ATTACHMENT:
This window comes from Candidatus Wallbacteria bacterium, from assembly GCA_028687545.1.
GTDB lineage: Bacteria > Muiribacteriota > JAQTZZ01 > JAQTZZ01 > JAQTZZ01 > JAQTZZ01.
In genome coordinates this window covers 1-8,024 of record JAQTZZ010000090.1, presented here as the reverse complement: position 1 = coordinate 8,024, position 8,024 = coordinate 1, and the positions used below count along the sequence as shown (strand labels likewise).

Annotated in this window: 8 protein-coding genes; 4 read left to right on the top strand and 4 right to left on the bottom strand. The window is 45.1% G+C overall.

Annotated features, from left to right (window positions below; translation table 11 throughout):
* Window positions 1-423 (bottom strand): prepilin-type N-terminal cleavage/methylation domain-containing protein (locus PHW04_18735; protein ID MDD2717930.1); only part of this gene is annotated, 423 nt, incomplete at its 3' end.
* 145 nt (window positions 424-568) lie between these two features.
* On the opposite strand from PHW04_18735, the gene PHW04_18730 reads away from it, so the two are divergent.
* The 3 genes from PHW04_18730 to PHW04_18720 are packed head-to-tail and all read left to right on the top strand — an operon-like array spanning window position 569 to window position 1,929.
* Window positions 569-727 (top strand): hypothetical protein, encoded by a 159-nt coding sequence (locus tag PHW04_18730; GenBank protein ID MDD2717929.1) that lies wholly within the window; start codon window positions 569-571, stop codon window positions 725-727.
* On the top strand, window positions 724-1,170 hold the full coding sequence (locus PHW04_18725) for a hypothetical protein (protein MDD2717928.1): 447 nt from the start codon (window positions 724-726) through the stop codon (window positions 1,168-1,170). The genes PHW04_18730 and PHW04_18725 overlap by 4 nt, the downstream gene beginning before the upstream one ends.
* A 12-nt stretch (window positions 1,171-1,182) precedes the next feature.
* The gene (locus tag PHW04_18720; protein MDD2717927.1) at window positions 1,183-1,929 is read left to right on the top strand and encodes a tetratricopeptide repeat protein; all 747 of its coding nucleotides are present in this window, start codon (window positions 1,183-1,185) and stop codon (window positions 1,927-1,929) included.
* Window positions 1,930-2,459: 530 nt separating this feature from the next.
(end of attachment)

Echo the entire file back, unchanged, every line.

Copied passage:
This window comes from Candidatus Wallbacteria bacterium, from assembly GCA_028687545.1.
GTDB lineage: Bacteria > Muiribacteriota > JAQTZZ01 > JAQTZZ01 > JAQTZZ01 > JAQTZZ01.
In genome coordinates this window covers 1-8,024 of record JAQTZZ010000090.1, presented here as the reverse complement: position 1 = coordinate 8,024, position 8,024 = coordinate 1, and the positions used below count along the sequence as shown (strand labels likewise).

Annotated in this window: 8 protein-coding genes; 4 read left to right on the top strand and 4 right to left on the bottom strand. The window is 45.1% G+C overall.

Annotated features, from left to right (window positions below; translation table 11 throughout):
* Window positions 1-423 (bottom strand): prepilin-type N-terminal cleavage/methylation domain-containing protein (locus PHW04_18735; protein ID MDD2717930.1); only part of this gene is annotated, 423 nt, incomplete at its 3' end.
* 145 nt (window positions 424-568) lie between these two features.
* On the opposite strand from PHW04_18735, the gene PHW04_18730 reads away from it, so the two are divergent.
* The 3 genes from PHW04_18730 to PHW04_18720 are packed head-to-tail and all read left to right on the top strand — an operon-like array spanning window position 569 to window position 1,929.
* Window positions 569-727 (top strand): hypothetical protein, encoded by a 159-nt coding sequence (locus tag PHW04_18730; GenBank protein ID MDD2717929.1) that lies wholly within the window; start codon window positions 569-571, stop codon window positions 725-727.
* On the top strand, window positions 724-1,170 hold the full coding sequence (locus PHW04_18725) for a hypothetical protein (protein MDD2717928.1): 447 nt from the start codon (window positions 724-726) through the stop codon (window positions 1,168-1,170). The genes PHW04_18730 and PHW04_18725 overlap by 4 nt, the downstream gene beginning before the upstream one ends.
* A 12-nt stretch (window positions 1,171-1,182) precedes the next feature.
* The gene (locus tag PHW04_18720; protein MDD2717927.1) at window positions 1,183-1,929 is read left to right on the top strand and encodes a tetratricopeptide repeat protein; all 747 of its coding nucleotides are present in this window, start codon (window positions 1,183-1,185) and stop codon (window positions 1,927-1,929) included.
* Window positions 1,930-2,459: 530 nt separating this feature from the next.